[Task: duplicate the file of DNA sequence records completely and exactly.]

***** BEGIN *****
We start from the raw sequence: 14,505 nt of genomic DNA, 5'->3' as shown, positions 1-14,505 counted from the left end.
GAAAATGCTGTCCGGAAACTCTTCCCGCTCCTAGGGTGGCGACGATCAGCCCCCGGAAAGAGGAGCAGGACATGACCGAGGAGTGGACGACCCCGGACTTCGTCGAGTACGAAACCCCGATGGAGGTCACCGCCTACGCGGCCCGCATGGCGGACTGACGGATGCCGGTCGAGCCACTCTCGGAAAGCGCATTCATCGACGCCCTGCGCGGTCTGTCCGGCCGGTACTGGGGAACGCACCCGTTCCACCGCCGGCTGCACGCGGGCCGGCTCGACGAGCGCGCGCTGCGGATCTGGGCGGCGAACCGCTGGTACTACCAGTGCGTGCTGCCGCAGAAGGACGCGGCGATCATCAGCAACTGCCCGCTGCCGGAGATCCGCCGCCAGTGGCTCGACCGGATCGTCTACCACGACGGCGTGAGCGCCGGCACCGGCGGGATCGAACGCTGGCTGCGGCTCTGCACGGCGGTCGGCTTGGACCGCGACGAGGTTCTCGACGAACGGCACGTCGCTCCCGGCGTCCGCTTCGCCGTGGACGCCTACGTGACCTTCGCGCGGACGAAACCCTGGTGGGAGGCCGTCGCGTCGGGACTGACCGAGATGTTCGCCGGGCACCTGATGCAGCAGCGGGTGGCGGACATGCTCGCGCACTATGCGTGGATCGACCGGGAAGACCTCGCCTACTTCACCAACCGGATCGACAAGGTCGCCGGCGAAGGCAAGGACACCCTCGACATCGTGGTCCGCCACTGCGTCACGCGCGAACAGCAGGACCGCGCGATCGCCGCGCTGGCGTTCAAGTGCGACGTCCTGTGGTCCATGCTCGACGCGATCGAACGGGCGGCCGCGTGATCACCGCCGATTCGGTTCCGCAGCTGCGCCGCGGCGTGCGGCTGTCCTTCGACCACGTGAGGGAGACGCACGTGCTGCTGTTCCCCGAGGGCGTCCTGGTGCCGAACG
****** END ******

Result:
We start from the raw sequence: 14,505 nt of genomic DNA, 5'->3' as shown, positions 1-14,505 counted from the left end.
GAAAATGCTGTCCGGAAACTCTTCCCGCTCCTAGGGTGGCGACGATCAGCCCCCGGAAAGAGGAGCAGGACATGACCGAGGAGTGGACGACCCCGGACTTCGTCGAGTACGAAACCCCGATGGAGGTCACCGCCTACGCGGCCCGCATGGCGGACTGACGGATGCCGGTCGAGCCACTCTCGGAAAGCGCATTCATCGACGCCCTGCGCGGTCTGTCCGGCCGGTACTGGGGAACGCACCCGTTCCACCGCCGGCTGCACGCGGGCCGGCTCGACGAGCGCGCGCTGCGGATCTGGGCGGCGAACCGCTGGTACTACCAGTGCGTGCTGCCGCAGAAGGACGCGGCGATCATCAGCAACTGCCCGCTGCCGGAGATCCGCCGCCAGTGGCTCGACCGGATCGTCTACCACGACGGCGTGAGCGCCGGCACCGGCGGGATCGAACGCTGGCTGCGGCTCTGCACGGCGGTCGGCTTGGACCGCGACGAGGTTCTCGACGAACGGCACGTCGCTCCCGGCGTCCGCTTCGCCGTGGACGCCTACGTGACCTTCGCGCGGACGAAACCCTGGTGGGAGGCCGTCGCGTCGGGACTGACCGAGATGTTCGCCGGGCACCTGATGCAGCAGCGGGTGGCGGACATGCTCGCGCACTATGCGTGGATCGACCGGGAAGACCTCGCCTACTTCACCAACCGGATCGACAAGGTCGCCGGCGAAGGCAAGGACACCCTCGACATCGTGGTCCGCCACTGCGTCACGCGCGAACAGCAGGACCGCGCGATCGCCGCGCTGGCGTTCAAGTGCGACGTCCTGTGGTCCATGCTCGACGCGATCGAACGGGCGGCCGCGTGATCACCGCCGATTCGGTTCCGCAGCTGCGCCGCGGCGTGCGGCTGTCCTTCGACCACGTGAGGGAGACGCACGTGCTGCTGTTCCCCGAGGGCGTCCTGGTGCCGAACG